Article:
(Not) straight-in

Approaches that aren't what they seem to be

September 1, 2011

Lear jet on approach

By the time they fly their first jet, most pilots are accomplished at instrument flying. They certainly understand the difference, for example, between a straight-in and circling approach. If the final aligns with the runway within 30 degrees, the approach is a straight-in, right?

September 2011
Turbine Pilot Contents

Unfortunately, when flying an aerodynamically clean airplane such as a jet, on some approaches the line between straight-in and circling can be blurred. In jets it is of critical importance to maintain a stabilized approach to the runway, defined in part as a descent rate of no more than 1,000 fpm and airspeed within 10 knots of final landing speed. Because of this, when weather is at or near minimums, there are some nominally straight-in approaches that can really be flown only as a circling approach.

These approaches typically exist in mountainous areas where terrain requires a steep descent angle between MDA and the runway. The geometry of the approach may make it impossible to fly the approach straight-in from minimums, yet straight-in minimums are published.

As an example, look at the RNAV (GPS) Runway 1 approach into Rutland, Vermont (RUT). The majority of pilots to whom I show the approach don’t catch the steep angle required to the runway from MDA. If I ask them, “Winds are from the north, the ceiling is 2,500 feet, visibility is two miles, are we likely to get in flying this approach?” most will look over the minimums and answer yes. Most light jets fly final at about 100 knots and use Category B minimums, which for this approach are 2,313 feet and 1.5 miles.

Looking at the minimums more closely it becomes apparent that the stated weather will make it impossible to land straight in. Because there are no approach lights for Runway 1, the first piece of the airport a pilot will see is the runway itself; if visibility is two statute miles, he will be on a two-mile final when able to descend from MDA. That MDA is 2,313 feet above the runway, so to descend to touchdown would require a gradient of more than 1,200 feet per nautical mile.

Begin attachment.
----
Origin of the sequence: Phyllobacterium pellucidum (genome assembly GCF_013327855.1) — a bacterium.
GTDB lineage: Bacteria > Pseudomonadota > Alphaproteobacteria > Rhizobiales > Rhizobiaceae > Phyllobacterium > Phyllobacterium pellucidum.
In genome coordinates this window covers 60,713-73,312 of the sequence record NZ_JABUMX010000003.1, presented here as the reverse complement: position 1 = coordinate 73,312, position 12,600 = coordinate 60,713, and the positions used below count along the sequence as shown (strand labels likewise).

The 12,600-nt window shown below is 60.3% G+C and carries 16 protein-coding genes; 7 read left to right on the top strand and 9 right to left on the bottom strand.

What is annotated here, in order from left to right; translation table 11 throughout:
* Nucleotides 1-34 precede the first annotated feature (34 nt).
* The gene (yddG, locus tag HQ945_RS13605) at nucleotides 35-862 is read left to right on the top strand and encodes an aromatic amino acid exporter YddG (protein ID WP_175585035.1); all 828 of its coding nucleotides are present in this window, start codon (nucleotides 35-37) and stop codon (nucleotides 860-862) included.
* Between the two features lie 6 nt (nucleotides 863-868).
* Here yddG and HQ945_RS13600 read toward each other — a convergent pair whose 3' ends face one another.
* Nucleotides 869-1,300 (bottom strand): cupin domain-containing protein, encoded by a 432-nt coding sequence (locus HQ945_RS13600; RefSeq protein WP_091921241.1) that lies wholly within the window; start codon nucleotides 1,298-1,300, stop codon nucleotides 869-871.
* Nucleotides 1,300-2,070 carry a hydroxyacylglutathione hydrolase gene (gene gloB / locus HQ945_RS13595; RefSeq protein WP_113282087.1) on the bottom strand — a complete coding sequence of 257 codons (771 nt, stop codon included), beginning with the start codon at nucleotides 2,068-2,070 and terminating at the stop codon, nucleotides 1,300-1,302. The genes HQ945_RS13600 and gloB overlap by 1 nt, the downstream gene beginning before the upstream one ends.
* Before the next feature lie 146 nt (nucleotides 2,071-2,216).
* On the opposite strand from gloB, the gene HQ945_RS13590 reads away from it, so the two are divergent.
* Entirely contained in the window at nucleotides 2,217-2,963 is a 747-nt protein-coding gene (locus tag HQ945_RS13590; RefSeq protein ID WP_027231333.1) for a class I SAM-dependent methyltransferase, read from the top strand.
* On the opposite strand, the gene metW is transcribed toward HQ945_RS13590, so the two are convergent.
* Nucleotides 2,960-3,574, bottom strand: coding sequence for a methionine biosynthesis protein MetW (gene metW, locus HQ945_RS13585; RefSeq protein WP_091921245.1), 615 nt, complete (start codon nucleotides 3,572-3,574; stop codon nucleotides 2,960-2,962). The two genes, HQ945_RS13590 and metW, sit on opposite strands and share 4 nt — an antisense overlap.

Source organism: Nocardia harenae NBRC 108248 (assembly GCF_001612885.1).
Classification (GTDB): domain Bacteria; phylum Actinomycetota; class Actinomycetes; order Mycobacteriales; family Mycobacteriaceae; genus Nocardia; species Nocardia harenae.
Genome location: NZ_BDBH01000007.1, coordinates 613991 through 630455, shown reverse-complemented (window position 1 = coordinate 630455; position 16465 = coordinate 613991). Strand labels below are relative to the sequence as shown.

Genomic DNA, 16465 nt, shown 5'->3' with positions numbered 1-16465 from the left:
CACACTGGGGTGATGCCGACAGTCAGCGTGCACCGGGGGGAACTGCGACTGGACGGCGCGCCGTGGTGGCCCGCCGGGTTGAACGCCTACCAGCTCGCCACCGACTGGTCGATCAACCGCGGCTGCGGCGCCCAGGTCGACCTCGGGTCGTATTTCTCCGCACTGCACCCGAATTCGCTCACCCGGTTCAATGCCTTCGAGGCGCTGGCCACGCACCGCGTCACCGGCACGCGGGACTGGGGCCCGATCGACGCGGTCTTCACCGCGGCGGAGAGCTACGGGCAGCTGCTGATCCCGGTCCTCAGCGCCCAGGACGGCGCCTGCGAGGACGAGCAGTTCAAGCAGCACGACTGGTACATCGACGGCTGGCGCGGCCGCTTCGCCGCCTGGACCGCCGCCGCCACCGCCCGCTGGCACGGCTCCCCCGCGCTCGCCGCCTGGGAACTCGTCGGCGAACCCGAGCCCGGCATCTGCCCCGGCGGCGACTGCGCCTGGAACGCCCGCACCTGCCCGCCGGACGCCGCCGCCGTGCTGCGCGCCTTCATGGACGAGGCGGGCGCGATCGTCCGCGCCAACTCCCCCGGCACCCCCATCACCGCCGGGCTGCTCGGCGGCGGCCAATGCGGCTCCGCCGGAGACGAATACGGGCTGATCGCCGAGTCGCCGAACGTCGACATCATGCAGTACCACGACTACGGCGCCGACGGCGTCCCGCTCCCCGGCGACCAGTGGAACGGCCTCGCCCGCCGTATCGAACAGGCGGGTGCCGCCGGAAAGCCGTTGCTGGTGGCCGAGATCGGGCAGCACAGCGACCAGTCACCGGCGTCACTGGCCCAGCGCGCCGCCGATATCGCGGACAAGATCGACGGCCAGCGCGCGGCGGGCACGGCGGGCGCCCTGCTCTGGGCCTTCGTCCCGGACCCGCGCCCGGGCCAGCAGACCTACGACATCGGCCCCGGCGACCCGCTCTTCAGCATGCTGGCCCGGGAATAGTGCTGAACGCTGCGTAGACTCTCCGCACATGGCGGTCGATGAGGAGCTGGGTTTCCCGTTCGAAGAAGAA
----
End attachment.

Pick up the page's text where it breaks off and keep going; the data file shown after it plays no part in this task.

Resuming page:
Rutland, VT, airportAs a normal ILS descends 300 feet per nautical mile, this clearly is going to result in a pretty uncomfortable angle. Even at a low approach speed and with a very strong headwind, a descent rate of 1,400 fpm or more would be required, well outside the acceptable parameters for a stabilized approach. The only option left for the pilot is to complete a full 360-degree circling procedure, entering the upwind over the runway. As long as the pilot can maintain visual terrain clearance, the descent can begin during the circling procedure, so that as the aircraft turns final it is at a more appropriate altitude relative to distance from the runway.

There are a few catches here, however. Most jets fly circling approaches at a flap setting and speed different from those used for a straight-in approach. This speed is usually fast enough to push the operation up a category relative to minimums. For an aircraft flying the RNAV 1, Category C minimums require visibility of three miles—leading to a Catch-22 when the visibility is at the stated two miles; the pilot can’t descend straight in, but also can’t conduct a circling approach. The result is that a prudent pilot wouldn’t commence the approach with visibility less than three miles.

The autopilot modes used for a level-off at MDA may be different from those used for a straight-in. And most important, the pilot must have mentally briefed and prepared for a circling operation. All the above differences in approach execution require prior briefing. Arriving at MDA is no time to turn a straight-in approach into a hasty circle.

NOT Straight-in

When is a "straight-in" approach inadvisable? When a steep descent rate can make for an unstable arrival on short final. In the case of the RNAV GPS Runway 1 approach to the Rutland, Vermont, airport (above, left), you'll probably have to circle to land when visibilities are low. The illustration (above) shows the problem in 3-D.

Neil Singer is a Master CFI and a mentor pilot in Cessna and Embraer jets.